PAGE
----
Periodontal Disease: Cause and Prevention

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periodontal disease is an infection of the gums and bone. Bleeding gums is one of the earliest signs that your gums are infected with bacteria. If nothing is done, the infection can spread. It can destroy the structures that support your teeth in your jawbone. Eventually, your teeth can become so loose that they have to be extracted.

Periodontal diseases are infections of the structures around the teeth.

In the earliest stage of periodontal disease, the infection affects the gums only (gingivitis). If left untreated, the disease will spread to the bone(periodontistis).

How long it takes will depend on the number of teeth that need treatment. Even if only one tooth is involved, crown lengthening typically includes neighboring teeth, too. That allows the tissues to be reshaped gradually.

Periodontal Disease


· Atherosclerosis and heart disease – Gum disease may increase the risk of clogged arteries and heart disease. Gum disease also is believed  to worsen existing heart disease.

· Stroke – Gum disease may increase the risk of the type of stroke that is caused by blocked arteries.

· Premature births – A woman who has gum disease during pregnancy may be more likely to deliver her baby too early. The infant may be more likely to be of low birth weight. One study showed that up to 18% of premature, low-birth-weight babies might be linked to the mother’s dum disease.

· Diabetes - diabetic patients with periodontal disease may have more trouble controlling their blood sugar that diabetic parients with healthy gums.

· Respiratory disease – Gum disease may cause lung infections and worsen existing lung conditions when bacteria from the mouth reach the lungs.



Periodontal disease is caused by bacteria in the dental plaque. Plaque is the sticky substance that forms on your teeth. The plaque bacteria release toxins that can lead to swollen, bleeding gums, a sign of gingivtis ( the earliest stage of periodontal disease). Damage from periodontal disease also can cause teeth to become loose. This is a sign of severe periodontitis (the advanced stage of disease).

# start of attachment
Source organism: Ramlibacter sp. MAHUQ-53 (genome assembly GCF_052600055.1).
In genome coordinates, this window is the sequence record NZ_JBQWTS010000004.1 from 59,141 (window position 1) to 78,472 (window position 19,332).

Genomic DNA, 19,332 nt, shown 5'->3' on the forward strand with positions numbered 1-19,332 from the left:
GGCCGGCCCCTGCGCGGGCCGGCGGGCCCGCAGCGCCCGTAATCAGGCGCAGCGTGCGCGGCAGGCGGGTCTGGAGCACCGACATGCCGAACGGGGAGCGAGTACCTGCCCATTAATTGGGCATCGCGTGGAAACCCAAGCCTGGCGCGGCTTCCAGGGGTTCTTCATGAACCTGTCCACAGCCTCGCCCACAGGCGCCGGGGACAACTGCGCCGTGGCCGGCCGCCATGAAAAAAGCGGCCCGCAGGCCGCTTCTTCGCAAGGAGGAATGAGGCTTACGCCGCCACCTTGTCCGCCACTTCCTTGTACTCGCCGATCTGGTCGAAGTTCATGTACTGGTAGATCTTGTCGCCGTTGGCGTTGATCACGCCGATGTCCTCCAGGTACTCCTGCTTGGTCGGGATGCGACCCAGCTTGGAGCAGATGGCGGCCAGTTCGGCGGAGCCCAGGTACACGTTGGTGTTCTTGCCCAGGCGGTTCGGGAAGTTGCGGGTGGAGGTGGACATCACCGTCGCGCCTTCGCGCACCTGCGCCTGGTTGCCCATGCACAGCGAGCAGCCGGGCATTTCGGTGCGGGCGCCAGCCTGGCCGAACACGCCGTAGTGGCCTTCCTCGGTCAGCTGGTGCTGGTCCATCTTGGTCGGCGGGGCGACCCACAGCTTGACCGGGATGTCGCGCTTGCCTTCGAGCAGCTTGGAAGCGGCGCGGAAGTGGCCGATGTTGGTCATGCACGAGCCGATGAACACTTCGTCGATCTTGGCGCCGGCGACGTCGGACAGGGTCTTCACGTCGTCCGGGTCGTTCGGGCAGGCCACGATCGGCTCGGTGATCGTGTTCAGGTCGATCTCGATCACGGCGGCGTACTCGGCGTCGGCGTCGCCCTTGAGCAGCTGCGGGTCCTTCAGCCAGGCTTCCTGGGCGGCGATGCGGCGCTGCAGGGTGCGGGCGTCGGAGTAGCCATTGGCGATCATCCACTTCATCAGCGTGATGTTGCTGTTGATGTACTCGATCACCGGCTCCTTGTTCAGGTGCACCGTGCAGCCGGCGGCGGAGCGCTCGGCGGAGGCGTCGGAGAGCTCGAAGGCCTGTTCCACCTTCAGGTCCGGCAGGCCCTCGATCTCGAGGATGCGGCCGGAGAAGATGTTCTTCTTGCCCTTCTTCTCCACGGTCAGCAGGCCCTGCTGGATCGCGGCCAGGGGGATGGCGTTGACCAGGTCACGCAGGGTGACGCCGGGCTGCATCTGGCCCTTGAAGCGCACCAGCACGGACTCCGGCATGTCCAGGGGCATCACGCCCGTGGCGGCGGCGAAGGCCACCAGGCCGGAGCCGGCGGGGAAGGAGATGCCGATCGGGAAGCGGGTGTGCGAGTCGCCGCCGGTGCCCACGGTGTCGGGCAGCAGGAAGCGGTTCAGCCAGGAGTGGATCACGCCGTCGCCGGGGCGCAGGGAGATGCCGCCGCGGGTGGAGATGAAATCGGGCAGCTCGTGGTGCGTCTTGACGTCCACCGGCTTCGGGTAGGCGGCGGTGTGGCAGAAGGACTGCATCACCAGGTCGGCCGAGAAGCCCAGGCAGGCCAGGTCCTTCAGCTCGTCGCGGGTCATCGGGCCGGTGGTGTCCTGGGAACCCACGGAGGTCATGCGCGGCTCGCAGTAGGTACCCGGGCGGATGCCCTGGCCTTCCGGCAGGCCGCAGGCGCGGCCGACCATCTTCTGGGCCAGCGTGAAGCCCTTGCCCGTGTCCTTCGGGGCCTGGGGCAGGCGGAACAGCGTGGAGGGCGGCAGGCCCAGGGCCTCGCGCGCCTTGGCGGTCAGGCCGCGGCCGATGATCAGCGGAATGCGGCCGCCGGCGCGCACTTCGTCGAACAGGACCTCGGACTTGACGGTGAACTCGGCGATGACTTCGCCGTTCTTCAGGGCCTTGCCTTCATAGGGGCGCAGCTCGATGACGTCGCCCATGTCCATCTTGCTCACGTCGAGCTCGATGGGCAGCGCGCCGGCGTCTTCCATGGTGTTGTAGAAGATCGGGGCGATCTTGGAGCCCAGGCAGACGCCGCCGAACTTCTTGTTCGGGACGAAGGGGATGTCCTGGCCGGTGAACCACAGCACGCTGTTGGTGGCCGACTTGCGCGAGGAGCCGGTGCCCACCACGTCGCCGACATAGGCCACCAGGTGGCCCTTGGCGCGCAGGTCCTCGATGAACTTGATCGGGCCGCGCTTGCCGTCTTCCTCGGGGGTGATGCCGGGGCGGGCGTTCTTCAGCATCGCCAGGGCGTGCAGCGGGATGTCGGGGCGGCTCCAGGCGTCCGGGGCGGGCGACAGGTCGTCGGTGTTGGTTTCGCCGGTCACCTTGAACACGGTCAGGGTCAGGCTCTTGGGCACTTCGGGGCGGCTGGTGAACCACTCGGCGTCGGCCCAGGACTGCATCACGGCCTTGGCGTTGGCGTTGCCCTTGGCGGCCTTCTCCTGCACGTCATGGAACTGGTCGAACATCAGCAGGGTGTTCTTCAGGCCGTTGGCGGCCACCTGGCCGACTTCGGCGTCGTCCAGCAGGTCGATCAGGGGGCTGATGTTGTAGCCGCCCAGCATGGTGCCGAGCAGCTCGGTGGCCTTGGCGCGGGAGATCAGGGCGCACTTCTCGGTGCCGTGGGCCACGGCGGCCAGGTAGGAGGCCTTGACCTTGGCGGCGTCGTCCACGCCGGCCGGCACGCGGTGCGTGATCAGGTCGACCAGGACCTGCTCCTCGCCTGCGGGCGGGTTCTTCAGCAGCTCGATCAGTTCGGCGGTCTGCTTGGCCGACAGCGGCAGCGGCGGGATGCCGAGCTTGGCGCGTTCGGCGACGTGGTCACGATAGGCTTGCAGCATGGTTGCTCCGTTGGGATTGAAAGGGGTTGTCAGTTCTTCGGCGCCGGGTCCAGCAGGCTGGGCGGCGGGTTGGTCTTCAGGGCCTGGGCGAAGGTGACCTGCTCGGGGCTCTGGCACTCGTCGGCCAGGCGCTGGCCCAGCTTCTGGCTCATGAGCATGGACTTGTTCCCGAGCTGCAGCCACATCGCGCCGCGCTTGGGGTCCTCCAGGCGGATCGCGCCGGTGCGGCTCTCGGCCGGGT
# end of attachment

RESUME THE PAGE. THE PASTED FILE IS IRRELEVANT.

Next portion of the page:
You can prevent periodontal disease by practicing good oral hygiene and visiting your dentist regularly. Most people should see the dentist every three to six months. Your periodontal will recommend how often you should visit your hygienist.

Daily brushing and flossing, when done correctly, can help to remove most of the plaque from your teeth. Professional cleanings by your dentist or dental hygienist will keep plaque under control in places that are harder for a toothbrush or floss to reach.

If oral hygiene slips or you skip dental visits, plaque builds up on the teeth.

Eventually, the plaque spreads below the gum line. The bacteria are protected there because your tooth brush cannot reach them.

If plaque is not removed, the bacteria will continue to multiply. This will cause a more serious inection.

The buildup of plaque below the gumline causes the gum to become inflamed. As the gums swell, they detach from the tooth. This process forms a space, or “pocket”, between the tooth and gum, Bacteria can grow rapidly in the pockets. This encourages further plaque buildup.

Another reason to remove plaque promptly is to prevent it from becoming hardened or calcified tartar. Even more plaque attaches to calculus because it’s a rougher surface than the tooth surface.

Layers of calculus and plaque build up, in a downward spiral.

Using a tartar-control toothpaste may help slow the build-up of calculus around your teeth. However, it cannot affect the tartar that already has formed below the gum line.